Truth is stranger—and more heartbreaking—than fiction; Toni Morrison based the plot on the real-life events of Margaret Garner, who killed her child to spare her living a life of slavery. One of the most important novels on this list, it is the heaviest and most difficult to read. It delves into the horrific psychological scars of slavery, its reverberations through generations and the pain of families being ripped apart. It won the Pulitzer Prize for Fiction, Anisfield-Wolf Book Award for Fiction, American Book Award and was a finalist for the 1987 National Book Award. 

To Kill a Mockingbird

Jean Louise “Scout” Finch and her brother Jem live in the fictional town of Maycomb, Alabama, during the 1930s. When a White woman (Mayella Ewell) accuses a Black man (Tom Robinson) of raping her, the court appoints Scout’s father, Atticus, to defend him. Although during the trial it is revealed that Mayella made sexual passes at Tom, the court ultimately convicts Tom. He is killed while trying to escape from prison. Because the Ewells’ reputation is tarnished, Mayella’s father attacks Jem and Scout, but they are rescued by the mysterious, reclusive Boo Radley. 

Another Pulitzer Prize winner, To Kill a Mockingbird explores themes of Southern caste, class, racial injustice and gender roles. Perhaps the true brilliance of Harper Lee’s narrative technique is that the novel is told through the eyes of a six-year-old. It speaks to the loss of innocence while growing up in the South, confronting a fundamentally flawed society.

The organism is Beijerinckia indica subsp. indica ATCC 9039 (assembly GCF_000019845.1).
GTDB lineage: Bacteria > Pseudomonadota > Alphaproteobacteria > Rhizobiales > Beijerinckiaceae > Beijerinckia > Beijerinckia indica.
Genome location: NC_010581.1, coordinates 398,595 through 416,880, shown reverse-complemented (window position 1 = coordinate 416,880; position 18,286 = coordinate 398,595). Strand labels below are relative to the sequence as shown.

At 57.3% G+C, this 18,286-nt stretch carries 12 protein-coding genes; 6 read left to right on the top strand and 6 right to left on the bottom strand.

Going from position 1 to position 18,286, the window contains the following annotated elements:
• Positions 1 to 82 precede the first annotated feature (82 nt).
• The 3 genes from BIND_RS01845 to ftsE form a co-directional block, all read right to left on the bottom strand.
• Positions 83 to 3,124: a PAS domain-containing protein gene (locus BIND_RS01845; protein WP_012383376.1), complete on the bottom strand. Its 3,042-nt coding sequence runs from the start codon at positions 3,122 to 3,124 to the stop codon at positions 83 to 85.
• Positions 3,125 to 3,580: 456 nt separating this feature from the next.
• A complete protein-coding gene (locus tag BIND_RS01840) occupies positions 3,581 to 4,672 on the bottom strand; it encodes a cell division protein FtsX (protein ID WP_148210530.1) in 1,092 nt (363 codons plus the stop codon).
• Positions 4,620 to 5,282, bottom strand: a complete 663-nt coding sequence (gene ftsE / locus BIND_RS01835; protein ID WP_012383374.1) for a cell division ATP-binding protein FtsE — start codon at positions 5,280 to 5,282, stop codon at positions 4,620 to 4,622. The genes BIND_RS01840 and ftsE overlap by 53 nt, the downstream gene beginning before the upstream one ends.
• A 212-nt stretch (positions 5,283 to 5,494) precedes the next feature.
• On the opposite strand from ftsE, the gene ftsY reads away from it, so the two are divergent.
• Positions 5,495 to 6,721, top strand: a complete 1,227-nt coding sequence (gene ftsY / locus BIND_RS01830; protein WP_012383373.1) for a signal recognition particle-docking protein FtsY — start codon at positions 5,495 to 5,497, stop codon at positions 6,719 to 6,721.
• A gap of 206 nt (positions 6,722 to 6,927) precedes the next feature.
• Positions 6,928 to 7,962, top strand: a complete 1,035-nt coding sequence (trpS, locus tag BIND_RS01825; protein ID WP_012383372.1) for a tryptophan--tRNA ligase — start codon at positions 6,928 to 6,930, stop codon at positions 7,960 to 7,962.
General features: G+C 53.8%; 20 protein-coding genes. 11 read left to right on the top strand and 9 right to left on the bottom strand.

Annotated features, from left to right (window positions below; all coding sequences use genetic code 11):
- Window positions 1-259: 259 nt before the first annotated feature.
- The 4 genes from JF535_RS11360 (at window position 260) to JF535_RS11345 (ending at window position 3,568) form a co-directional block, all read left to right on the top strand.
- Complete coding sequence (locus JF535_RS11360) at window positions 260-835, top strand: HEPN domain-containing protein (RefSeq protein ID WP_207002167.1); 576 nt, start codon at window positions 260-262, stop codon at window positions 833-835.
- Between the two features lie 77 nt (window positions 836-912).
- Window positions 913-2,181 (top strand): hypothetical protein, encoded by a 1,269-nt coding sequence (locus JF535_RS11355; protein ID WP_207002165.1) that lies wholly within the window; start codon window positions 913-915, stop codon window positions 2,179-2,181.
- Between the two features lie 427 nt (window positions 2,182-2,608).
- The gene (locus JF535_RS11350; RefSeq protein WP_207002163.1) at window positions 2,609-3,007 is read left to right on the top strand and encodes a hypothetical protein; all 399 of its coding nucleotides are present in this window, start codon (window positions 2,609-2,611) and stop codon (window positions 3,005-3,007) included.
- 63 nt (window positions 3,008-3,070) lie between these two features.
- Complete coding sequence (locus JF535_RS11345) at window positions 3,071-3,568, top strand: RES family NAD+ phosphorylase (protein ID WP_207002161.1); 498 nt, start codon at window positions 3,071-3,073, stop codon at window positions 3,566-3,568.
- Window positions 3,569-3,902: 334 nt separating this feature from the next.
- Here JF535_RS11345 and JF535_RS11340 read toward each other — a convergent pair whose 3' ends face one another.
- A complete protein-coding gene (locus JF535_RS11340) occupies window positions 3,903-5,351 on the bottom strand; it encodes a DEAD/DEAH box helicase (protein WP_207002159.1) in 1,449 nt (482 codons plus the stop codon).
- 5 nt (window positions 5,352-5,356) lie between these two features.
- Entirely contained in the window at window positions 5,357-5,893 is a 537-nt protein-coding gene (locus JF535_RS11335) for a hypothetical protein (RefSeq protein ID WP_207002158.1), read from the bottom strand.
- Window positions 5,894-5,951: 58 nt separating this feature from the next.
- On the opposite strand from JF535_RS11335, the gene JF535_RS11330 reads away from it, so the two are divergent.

Sing, Unburied, Sing

Jojo is a young, biracial, pre-teen living in the fictional town of Bois Sauvage, Mississippi. When his father is released from prison, his mother Leonie takes him and his little sister to pick him up. On the way, Jojo sees the ghost of Richie, a young inmate who was killed by Jojo’s grandfather to spare him from getting lynched. 

Sing, Unburied, Sing is a mere 285 pages, but each sentence packs such a punch that the novel is like Mary Poppins’ handbag—more just keeps emerging as you read. The novel shifts the point of view between Jojo, Leonie and Ritchie, giving the reader multiple perspectives of deeply flawed, yet deeply human characters. 

Blackwood Farm

Tarquin Blackwood has been haunted all of his life by a mysterious—and increasingly malevolent—force. When he spies an intruder on his land, he takes a pirogue into the swamp near his house to investigate. What he discovers is an old, hidden property of his great-great-grandfather where he is attacked by a vampire and turned into one of the undead. Now that Tarquin wants to free himself of the spirit, he enlists the help of the “brat Prince,” Lestat de Lioncourt. 

Anne Rice was at the height of her skills. While this book competed with Interview with the Vampire, I ultimately chose this as an exemplar of Southern Gothic literature because it hits nearly every checkmark: huge, sprawling plantation house; swamp where dark and evil creatures lurk; ghosts; a Goblin; and perhaps a touch of madness. 

Their Eyes Were Watching God

Janie Crawford has always wanted a marriage characterized by love. However, her grandmother, Nanny, arranges a marriage with a farmer who wants a domestic companion rather than an intimate partner. She runs off and marries Joe Starks, who is only interested in Janie as a trophy wife. Eventually, she finds the love she seeks in Vergible “Tea Cakes” Woods, but his tragic death leads Janie to recount her life story.